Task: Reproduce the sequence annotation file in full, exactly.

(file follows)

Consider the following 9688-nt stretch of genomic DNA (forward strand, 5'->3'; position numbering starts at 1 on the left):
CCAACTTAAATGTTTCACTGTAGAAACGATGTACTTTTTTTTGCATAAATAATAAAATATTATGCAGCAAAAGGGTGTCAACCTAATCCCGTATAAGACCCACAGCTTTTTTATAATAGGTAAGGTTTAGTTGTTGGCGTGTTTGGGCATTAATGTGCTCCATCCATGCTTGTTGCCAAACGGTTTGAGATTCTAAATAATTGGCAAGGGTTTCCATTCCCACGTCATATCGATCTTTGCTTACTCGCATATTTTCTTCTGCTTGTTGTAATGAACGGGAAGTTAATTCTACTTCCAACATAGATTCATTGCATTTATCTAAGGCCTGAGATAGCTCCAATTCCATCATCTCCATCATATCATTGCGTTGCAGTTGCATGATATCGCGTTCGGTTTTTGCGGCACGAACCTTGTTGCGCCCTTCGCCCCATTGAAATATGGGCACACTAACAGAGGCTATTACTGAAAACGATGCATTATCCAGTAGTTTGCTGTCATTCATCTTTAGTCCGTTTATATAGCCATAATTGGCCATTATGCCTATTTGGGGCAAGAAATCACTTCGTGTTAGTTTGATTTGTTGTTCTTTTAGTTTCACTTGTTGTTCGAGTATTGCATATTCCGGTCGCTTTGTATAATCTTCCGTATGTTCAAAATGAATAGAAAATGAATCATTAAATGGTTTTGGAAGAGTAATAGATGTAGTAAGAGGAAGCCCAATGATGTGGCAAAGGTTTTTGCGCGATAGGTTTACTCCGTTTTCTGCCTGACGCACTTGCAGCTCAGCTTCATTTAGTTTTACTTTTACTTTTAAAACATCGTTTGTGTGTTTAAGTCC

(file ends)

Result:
Consider the following 9688-nt stretch of genomic DNA (forward strand, 5'->3'; position numbering starts at 1 on the left):
CCAACTTAAATGTTTCACTGTAGAAACGATGTACTTTTTTTTGCATAAATAATAAAATATTATGCAGCAAAAGGGTGTCAACCTAATCCCGTATAAGACCCACAGCTTTTTTATAATAGGTAAGGTTTAGTTGTTGGCGTGTTTGGGCATTAATGTGCTCCATCCATGCTTGTTGCCAAACGGTTTGAGATTCTAAATAATTGGCAAGGGTTTCCATTCCCACGTCATATCGATCTTTGCTTACTCGCATATTTTCTTCTGCTTGTTGTAATGAACGGGAAGTTAATTCTACTTCCAACATAGATTCATTGCATTTATCTAAGGCCTGAGATAGCTCCAATTCCATCATCTCCATCATATCATTGCGTTGCAGTTGCATGATATCGCGTTCGGTTTTTGCGGCACGAACCTTGTTGCGCCCTTCGCCCCATTGAAATATGGGCACACTAACAGAGGCTATTACTGAAAACGATGCATTATCCAGTAGTTTGCTGTCATTCATCTTTAGTCCGTTTATATAGCCATAATTGGCCATTATGCCTATTTGGGGCAAGAAATCACTTCGTGTTAGTTTGATTTGTTGTTCTTTTAGTTTCACTTGTTGTTCGAGTATTGCATATTCCGGTCGCTTTGTATAATCTTCCGTATGTTCAAAATGAATAGAAAATGAATCATTAAATGGTTTTGGAAGAGTAATAGATGTAGTAAGAGGAAGCCCAATGATGTGGCAAAGGTTTTTGCGCGATAGGTTTACTCCGTTTTCTGCCTGACGCACTTGCAGCTCAGCTTCATTTAGTTTTACTTTTACTTTTAAAACATCGTTTGTGTGTTTAAGTCC